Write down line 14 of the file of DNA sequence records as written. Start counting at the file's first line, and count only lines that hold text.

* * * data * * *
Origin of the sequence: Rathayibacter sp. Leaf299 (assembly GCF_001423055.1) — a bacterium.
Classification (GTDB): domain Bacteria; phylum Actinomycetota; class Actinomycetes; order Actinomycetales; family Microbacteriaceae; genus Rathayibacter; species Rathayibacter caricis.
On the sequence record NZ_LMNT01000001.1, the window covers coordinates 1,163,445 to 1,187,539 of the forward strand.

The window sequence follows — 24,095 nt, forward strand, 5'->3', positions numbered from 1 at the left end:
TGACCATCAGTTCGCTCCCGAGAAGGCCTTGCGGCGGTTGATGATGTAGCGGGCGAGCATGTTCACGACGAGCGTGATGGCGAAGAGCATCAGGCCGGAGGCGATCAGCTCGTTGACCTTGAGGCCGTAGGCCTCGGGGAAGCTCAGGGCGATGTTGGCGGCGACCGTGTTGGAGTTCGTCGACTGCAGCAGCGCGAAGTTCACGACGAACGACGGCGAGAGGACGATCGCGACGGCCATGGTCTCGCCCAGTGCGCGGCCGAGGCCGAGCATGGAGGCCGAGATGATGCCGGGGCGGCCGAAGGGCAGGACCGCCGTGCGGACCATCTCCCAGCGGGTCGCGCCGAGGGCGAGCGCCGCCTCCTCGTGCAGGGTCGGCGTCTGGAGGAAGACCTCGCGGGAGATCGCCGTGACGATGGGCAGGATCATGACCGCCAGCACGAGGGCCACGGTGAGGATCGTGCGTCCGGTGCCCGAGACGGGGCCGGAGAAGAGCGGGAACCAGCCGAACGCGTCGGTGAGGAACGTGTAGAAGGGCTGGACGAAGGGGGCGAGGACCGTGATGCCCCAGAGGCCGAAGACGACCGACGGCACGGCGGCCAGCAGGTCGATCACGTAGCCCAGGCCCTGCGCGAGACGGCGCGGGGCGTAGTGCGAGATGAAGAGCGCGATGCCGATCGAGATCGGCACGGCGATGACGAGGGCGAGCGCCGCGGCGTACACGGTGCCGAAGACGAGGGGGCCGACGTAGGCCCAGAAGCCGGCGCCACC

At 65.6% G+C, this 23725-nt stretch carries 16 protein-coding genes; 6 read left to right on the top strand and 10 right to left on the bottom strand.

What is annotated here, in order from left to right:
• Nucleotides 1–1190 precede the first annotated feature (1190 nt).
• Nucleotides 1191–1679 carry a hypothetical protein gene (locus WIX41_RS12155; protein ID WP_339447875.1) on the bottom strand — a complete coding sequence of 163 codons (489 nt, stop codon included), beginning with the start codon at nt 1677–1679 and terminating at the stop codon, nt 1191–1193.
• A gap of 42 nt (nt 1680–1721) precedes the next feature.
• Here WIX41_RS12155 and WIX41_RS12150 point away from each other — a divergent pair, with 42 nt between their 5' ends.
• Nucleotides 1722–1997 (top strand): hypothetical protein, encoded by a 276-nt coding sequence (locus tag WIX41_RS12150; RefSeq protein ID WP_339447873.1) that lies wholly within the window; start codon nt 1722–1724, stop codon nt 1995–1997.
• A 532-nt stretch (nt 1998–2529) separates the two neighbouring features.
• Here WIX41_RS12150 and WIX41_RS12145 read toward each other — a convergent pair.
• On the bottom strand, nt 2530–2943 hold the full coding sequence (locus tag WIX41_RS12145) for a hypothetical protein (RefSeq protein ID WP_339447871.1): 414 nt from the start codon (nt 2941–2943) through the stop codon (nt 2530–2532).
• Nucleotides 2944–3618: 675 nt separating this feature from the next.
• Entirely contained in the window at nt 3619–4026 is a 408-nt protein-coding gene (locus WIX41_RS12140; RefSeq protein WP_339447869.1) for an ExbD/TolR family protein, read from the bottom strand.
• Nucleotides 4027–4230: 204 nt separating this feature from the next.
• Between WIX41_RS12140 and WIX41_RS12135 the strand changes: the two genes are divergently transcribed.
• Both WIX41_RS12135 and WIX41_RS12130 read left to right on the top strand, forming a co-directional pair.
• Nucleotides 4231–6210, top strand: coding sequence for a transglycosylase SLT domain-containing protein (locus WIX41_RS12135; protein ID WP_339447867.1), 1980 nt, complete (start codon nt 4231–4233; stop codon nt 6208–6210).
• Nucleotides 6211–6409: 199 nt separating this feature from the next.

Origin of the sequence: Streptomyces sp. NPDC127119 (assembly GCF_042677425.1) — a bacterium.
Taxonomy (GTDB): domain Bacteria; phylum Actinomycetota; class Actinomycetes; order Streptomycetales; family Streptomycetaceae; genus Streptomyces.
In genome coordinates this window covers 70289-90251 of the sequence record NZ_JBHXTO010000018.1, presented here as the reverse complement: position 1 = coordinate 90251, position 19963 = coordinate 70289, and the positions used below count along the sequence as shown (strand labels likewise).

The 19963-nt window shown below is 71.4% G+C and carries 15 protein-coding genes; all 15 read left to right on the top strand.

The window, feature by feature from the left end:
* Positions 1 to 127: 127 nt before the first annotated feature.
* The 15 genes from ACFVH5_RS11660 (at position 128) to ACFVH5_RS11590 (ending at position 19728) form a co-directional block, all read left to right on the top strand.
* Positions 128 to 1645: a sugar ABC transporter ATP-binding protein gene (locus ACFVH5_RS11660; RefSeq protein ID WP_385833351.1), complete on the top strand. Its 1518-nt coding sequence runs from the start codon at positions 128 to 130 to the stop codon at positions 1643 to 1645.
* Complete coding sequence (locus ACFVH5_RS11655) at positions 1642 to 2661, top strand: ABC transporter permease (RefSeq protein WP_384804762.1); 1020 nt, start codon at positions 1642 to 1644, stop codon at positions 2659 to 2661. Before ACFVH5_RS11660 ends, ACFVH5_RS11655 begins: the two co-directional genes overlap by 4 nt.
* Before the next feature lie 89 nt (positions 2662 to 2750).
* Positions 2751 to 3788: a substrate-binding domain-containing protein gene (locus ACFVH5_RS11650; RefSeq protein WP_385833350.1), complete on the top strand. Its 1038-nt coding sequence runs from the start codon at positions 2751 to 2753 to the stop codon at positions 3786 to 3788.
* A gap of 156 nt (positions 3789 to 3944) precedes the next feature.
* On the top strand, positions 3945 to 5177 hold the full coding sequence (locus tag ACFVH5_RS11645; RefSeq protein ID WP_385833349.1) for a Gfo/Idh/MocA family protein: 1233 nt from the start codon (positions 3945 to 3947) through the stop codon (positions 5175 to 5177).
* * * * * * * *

• Here WIX41_RS12150 and WIX41_RS12145 read toward each other — a convergent pair.